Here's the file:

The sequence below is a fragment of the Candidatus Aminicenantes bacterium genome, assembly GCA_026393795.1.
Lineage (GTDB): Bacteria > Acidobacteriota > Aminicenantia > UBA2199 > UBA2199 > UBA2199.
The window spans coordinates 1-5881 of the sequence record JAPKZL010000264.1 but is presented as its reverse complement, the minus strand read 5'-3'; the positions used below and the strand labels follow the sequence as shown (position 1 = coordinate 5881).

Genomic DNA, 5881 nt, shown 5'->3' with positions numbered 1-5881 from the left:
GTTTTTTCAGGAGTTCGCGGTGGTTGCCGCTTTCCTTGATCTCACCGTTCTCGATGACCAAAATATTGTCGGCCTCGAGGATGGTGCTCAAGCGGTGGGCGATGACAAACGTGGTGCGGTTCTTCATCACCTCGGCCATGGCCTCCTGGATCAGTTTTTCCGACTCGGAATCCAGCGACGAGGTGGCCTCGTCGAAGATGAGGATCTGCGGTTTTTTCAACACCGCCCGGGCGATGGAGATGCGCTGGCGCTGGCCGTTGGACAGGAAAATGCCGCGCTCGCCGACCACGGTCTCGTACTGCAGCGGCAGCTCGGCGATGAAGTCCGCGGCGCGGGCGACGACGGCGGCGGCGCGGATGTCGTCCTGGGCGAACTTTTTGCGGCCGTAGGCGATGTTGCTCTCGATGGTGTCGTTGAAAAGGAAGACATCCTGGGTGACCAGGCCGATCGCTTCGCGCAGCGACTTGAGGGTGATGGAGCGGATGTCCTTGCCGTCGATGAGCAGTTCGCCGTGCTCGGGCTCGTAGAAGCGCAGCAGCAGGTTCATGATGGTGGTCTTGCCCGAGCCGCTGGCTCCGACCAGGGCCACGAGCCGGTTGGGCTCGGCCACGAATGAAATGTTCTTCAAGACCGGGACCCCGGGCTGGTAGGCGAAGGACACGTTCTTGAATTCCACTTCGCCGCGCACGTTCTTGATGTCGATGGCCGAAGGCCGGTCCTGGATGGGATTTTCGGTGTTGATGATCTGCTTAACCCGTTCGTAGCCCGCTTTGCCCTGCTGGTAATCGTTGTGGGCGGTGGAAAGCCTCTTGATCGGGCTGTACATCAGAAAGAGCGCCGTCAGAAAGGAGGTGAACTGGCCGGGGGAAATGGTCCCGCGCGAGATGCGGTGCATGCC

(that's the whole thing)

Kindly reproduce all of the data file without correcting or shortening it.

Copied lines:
The sequence below is a fragment of the Candidatus Aminicenantes bacterium genome, assembly GCA_026393795.1.
Lineage (GTDB): Bacteria > Acidobacteriota > Aminicenantia > UBA2199 > UBA2199 > UBA2199.
The window spans coordinates 1-5881 of the sequence record JAPKZL010000264.1 but is presented as its reverse complement, the minus strand read 5'-3'; the positions used below and the strand labels follow the sequence as shown (position 1 = coordinate 5881).

Genomic DNA, 5881 nt, shown 5'->3' with positions numbered 1-5881 from the left:
GTTTTTTCAGGAGTTCGCGGTGGTTGCCGCTTTCCTTGATCTCACCGTTCTCGATGACCAAAATATTGTCGGCCTCGAGGATGGTGCTCAAGCGGTGGGCGATGACAAACGTGGTGCGGTTCTTCATCACCTCGGCCATGGCCTCCTGGATCAGTTTTTCCGACTCGGAATCCAGCGACGAGGTGGCCTCGTCGAAGATGAGGATCTGCGGTTTTTTCAACACCGCCCGGGCGATGGAGATGCGCTGGCGCTGGCCGTTGGACAGGAAAATGCCGCGCTCGCCGACCACGGTCTCGTACTGCAGCGGCAGCTCGGCGATGAAGTCCGCGGCGCGGGCGACGACGGCGGCGGCGCGGATGTCGTCCTGGGCGAACTTTTTGCGGCCGTAGGCGATGTTGCTCTCGATGGTGTCGTTGAAAAGGAAGACATCCTGGGTGACCAGGCCGATCGCTTCGCGCAGCGACTTGAGGGTGATGGAGCGGATGTCCTTGCCGTCGATGAGCAGTTCGCCGTGCTCGGGCTCGTAGAAGCGCAGCAGCAGGTTCATGATGGTGGTCTTGCCCGAGCCGCTGGCTCCGACCAGGGCCACGAGCCGGTTGGGCTCGGCCACGAATGAAATGTTCTTCAAGACCGGGACCCCGGGCTGGTAGGCGAAGGACACGTTCTTGAATTCCACTTCGCCGCGCACGTTCTTGATGTCGATGGCCGAAGGCCGGTCCTGGATGGGATTTTCGGTGTTGATGATCTGCTTAACCCGTTCGTAGCCCGCTTTGCCCTGCTGGTAATCGTTGTGGGCGGTGGAAAGCCTCTTGATCGGGCTGTACATCAGAAAGAGCGCCGTCAGAAAGGAGGTGAACTGGCCGGGGGAAATGGTCCCGCGCGAGATGCGGTGCATGCC